Shareholders were asked to bail out Omnia in September through a R2-billion rights offer, five months after the company reassured investors that there was no need to worry about a recapitalisation exercise. It was a blow to shareholders, who are still reeling from the fraud at retailer Steinhoff and possible questionable accounting practices at agribusiness company Tongaat Hulett. But there was no financial misconduct unearthed at Omnia.

Compounding Omnia’s woes was a shake-up in management, with the sudden resignation of long-serving executives De Lange (who joined the company in 2003) and Humphris (joined in 1982) since June 2019.

Gobalsamy said Omnia was forced to enter negotiations with its lenders (probably wanting to call loan repayments), meaning that the probability of Omnia submitting itself for business rescue or liquidation was high.

Where Omnia’s problems started

In his diagnosis of what went wrong at Omnia, he said the company grew too fast and used debt to buy “game-changing assets”, which helped boost the export of its manufactured products to 40-odd counties including the US, Canada, Australia, Brazil, Zambia and DRC.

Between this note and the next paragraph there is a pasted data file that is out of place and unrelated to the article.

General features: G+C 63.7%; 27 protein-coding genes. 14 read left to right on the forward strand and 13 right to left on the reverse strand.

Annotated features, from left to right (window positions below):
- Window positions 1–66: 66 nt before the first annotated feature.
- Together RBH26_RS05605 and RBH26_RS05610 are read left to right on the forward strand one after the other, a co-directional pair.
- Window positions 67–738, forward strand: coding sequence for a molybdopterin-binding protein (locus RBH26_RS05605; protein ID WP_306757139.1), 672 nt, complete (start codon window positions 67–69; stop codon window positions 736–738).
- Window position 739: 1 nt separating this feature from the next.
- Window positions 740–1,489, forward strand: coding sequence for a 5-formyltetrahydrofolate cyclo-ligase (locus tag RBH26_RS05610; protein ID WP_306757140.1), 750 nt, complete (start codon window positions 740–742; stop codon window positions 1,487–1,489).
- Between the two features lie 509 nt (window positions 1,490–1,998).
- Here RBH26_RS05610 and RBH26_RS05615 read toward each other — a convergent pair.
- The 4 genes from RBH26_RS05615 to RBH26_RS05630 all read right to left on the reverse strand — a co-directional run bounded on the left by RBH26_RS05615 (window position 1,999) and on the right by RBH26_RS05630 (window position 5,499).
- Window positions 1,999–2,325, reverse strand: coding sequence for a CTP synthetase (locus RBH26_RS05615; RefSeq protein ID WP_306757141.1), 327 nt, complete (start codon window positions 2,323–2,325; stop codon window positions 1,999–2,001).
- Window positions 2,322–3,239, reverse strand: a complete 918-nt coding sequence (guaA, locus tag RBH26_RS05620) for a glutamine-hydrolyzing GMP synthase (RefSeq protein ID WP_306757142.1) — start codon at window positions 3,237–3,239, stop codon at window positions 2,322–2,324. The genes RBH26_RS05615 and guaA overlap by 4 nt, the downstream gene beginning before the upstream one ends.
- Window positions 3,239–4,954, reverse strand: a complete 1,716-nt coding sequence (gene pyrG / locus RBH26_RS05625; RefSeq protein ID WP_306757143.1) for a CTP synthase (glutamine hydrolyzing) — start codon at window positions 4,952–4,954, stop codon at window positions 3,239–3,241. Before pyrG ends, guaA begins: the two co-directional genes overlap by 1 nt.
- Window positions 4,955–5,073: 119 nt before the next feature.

Omnia, which historically had no debt, introduced more debt to acquire two businesses: a 90% stake in Durban-based petroleum business Umongo for R780-million in 2017 and 100% of Oro Agri, a developer of ecologically safe crop protection products and liquid fertilisers, for $100-million in 2017.

Cyclical challenges including drought and a late rainy season affected farmers, which slowed down demand for its products and had a negative impact on the profitability of its agricultural division.

Gobalsamy said his appointment brings “a stable pair of hands” as he has been involved in restructuring and the buying and selling of assets.

Omnia needed someone who will look at the return on capital for each of the businesses we operate. We had to assess if our businesses make sense and whether they are getting the return on capital. The company didn’t have a culture of thinking deeply about cash and debt.”